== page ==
Posted by Colin in March's Magazine
Apparently Jeremy Beadle is long dead – that’s not a schoolboy feedline along the lines of, ‘Ken Dodd died last night’. ‘Did he?’ ‘No, Doddy’. Though I confess to having genuinely fallen into that very same titter trap, perfectly timed by my prankster of a flatmate.
I had barely surfaced from a miasmic hangover in my Bernard Street gaff one Sunday long ago when said flatmate told me Princess Diana had copped it. That didn’t upset me as such, but I was vulnerable and open to suggestion. In such circumstances Ken Dodd going on the same night seemed strangely believable – almost desirable. Needless to say, the death of a princess is, for me, always associated with that joke.
But where was I? Ah yes, Beadle, stalwart of Saturday night horseplay, unfairly lampooned levity merchant. That stunted hand of his… yep, there was no getting away from the hand in our school playground. As a young whippersnapper at high school anything was fair game any man-made or natural disaster, any terrible accident, any sex crime. All just sport for us sneering juveniles.
Come to think of it, before social media, trolling, and all the bile that now passes for discourse, a revolting ditty about say, oh…the NASA Space Shuttle explosion sung to the tune of TV’s Rainbow really was the equivalent of sharing with ‘Friends’ and securing ‘Likes’. Now it’s all memes, snapchats and cyber-bullying. New tools, same old vile behavioural patterns.
So it was that Jeremy Beadle’s malformed hand became what would now be called a trending topic. Behind the viciousness of youth was respect though. It didn’t matter that Beadle’s set-ups always ended with him disguised as a heavily bearded traffic warden in shades (no one cottoned on, so I assume it was regulation get-up for all traffic wardens at that time). We loved – and lived for – the big reveal, such a cruel catharsis for an unsuspecting stooge about to swear their way to a stroke.
Why all this reminiscence? Well, the absurdity of this year so far in terms of the outré outpourings that pass for global affairs, really does beg the question: is this some kind of elaborate prank? Is this – to paraphrase the wonderful intro to the incomparable Spinal Tap – a ‘cockumentary’ we are living through (given the preponderance of cockish behaviour)? And will it end with Beadle emerging from the pit and slapping a ticket on our collective windscreen with a smiley on it?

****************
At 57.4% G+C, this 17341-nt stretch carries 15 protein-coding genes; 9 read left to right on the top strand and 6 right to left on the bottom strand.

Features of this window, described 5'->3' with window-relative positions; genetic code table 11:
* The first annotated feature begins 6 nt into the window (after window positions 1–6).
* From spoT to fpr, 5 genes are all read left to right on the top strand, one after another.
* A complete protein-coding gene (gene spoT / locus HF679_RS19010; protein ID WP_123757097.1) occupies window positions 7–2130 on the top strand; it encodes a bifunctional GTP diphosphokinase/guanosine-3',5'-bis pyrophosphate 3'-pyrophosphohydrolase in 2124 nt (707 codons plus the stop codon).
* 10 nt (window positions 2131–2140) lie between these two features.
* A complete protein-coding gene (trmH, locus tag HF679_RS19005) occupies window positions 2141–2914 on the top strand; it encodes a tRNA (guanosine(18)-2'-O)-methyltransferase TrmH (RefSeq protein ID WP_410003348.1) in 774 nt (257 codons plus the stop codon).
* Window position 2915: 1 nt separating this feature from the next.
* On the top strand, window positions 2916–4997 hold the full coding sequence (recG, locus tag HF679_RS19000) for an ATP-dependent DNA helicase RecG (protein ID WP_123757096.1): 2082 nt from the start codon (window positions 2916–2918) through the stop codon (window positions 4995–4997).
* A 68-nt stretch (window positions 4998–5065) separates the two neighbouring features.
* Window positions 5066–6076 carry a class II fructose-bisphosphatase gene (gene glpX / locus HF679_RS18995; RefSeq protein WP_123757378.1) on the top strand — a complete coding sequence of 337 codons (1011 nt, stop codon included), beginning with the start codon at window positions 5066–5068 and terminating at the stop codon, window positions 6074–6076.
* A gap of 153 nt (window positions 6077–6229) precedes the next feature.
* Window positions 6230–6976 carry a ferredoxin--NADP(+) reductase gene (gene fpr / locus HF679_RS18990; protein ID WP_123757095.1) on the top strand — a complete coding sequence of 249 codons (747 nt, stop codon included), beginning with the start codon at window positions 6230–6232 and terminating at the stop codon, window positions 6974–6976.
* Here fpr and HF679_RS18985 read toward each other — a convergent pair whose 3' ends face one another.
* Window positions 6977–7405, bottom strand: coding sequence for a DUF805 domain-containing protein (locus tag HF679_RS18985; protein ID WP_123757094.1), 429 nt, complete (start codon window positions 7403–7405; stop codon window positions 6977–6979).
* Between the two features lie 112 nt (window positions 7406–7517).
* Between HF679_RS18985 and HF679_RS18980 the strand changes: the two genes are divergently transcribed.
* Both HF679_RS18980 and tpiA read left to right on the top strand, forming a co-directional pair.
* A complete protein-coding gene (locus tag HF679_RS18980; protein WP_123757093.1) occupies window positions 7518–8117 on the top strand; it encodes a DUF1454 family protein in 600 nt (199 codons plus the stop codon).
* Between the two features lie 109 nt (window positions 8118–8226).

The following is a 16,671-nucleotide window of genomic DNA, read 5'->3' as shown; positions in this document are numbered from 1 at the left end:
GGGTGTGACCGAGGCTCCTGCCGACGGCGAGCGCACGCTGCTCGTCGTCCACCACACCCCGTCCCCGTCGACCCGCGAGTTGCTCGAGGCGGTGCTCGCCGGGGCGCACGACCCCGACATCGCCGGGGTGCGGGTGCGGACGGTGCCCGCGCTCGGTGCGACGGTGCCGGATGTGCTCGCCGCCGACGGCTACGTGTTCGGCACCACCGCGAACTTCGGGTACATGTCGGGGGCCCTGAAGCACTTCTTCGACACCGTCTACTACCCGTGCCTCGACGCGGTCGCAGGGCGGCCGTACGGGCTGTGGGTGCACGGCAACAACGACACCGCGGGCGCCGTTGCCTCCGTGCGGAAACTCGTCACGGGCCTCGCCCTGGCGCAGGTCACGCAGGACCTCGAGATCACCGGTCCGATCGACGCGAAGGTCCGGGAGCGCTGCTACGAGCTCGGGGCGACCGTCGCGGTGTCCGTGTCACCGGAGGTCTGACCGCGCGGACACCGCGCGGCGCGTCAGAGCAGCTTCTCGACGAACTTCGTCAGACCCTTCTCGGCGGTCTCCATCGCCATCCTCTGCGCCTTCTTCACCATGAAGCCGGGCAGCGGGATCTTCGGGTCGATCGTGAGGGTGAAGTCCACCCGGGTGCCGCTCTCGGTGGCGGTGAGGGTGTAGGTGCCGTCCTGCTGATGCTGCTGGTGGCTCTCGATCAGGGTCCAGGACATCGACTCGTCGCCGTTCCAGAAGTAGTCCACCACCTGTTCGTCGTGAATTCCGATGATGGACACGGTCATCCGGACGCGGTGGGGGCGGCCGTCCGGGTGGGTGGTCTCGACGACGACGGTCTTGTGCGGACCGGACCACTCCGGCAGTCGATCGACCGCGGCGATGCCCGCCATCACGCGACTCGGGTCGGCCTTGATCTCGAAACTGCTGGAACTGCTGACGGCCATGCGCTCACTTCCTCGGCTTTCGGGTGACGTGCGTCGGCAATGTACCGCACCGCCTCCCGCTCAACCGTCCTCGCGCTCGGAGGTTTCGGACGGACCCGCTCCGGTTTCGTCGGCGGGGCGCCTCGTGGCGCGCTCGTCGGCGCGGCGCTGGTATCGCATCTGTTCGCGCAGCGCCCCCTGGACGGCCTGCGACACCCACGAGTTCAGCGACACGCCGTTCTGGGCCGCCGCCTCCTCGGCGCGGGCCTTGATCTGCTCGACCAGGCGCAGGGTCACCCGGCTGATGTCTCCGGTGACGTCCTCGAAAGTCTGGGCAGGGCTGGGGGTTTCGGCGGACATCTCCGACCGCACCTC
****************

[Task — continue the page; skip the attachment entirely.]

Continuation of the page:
It’s tempting of course to subscribe to the view that we shouldn’t give a fig because it will all be done and dusted (sorry again, Doddy) in 4 years, when the world will surely right itself. But of course, that’s like hoping mum will come in with a wet flannel and a mug of cocoa to soothe your fevered brow when you wake up screaming from that recurring dream about the Wombles perishing in a helicopter crash. Mud, fluff and gore littering the scene. Terrifying, ‘cause they really hated litter.
In recent days, the response to such wanton doom mongering has been variously: ‘Resist!’ ‘Keep it off Facebook ’ and ‘Stop being snowflakes’. I don’t think I fall into any of those categories. Certainly not the last one, for if a finale is required I will gladly windmill into Steve Bannon’s pudgy pus before the first secret service round takes my bonce off. Idle promises of suicidal righteousness aside, I wish to take a less visceral pop, by positing some possible endings for this grim reality show.
The Neighbours Ending
Soaps love a cliffhanger. But what they love even more is dressing it up with some dramatic incidental music or, better still, a sonic ‘sting’. Eastenders has cornered the market now with the Phil Collins drum solo outro. Yet back in the day, the aural gods at Mushroom Records who did the same for Aussie layby tosh, Neighbours, knew a thing or two about putting the dreary dramas of Ramsay Street to music. Their finest moment was an A# crescendo when the Alessi twins discovered they’d been using the same hairspray at the end of episode 98, series 145. So the Mushroom boys could bring this mess to a halt with some deft tinkering at the ivories. And we could all shuffle off for tea.
The Scooby Doo Ending
A shameful lift from Wayne’s World this one. But who’s to say that Old Man Withers from the Haunted Mine/Amusement Park/White House; isn’t to blame for this state of affairs? Surely the mask must slip soon? Then we can enjoy a ten-storey sandwich with extra baloney and some canned laughter while zooming off in the Mystery Machine to a groovy cook out in the woods – please let it be that. Not the slow decline of civilisation into a charnel house of hate. Again.
The Buster Crabbe Ending
No, it’s not a venereal disease, it’s lantern-jawed hero Buster Crabbe who starred in Flash Gordon in the 30s and was often upstaged by the insanely irascible performance of Charles Middleton as the villain’s villain, Ming the Merciless. (Middleton’s fury always seemed strangely prosaic, like an angry uncle who had just received a really big gas bill.) In Crabbe’s world – shown every Saturday morning on BBC2 when I was a nipper – last week’s disaster was always averted. Even if, quite clearly, all was lost he could bend time and make things right again by next week.
So that’s it. We don’t need a miracle we need a Flash Gordon for these dark times. It’s either that or a Dummies’ Guide to Global Conflict Resolution. Pronto.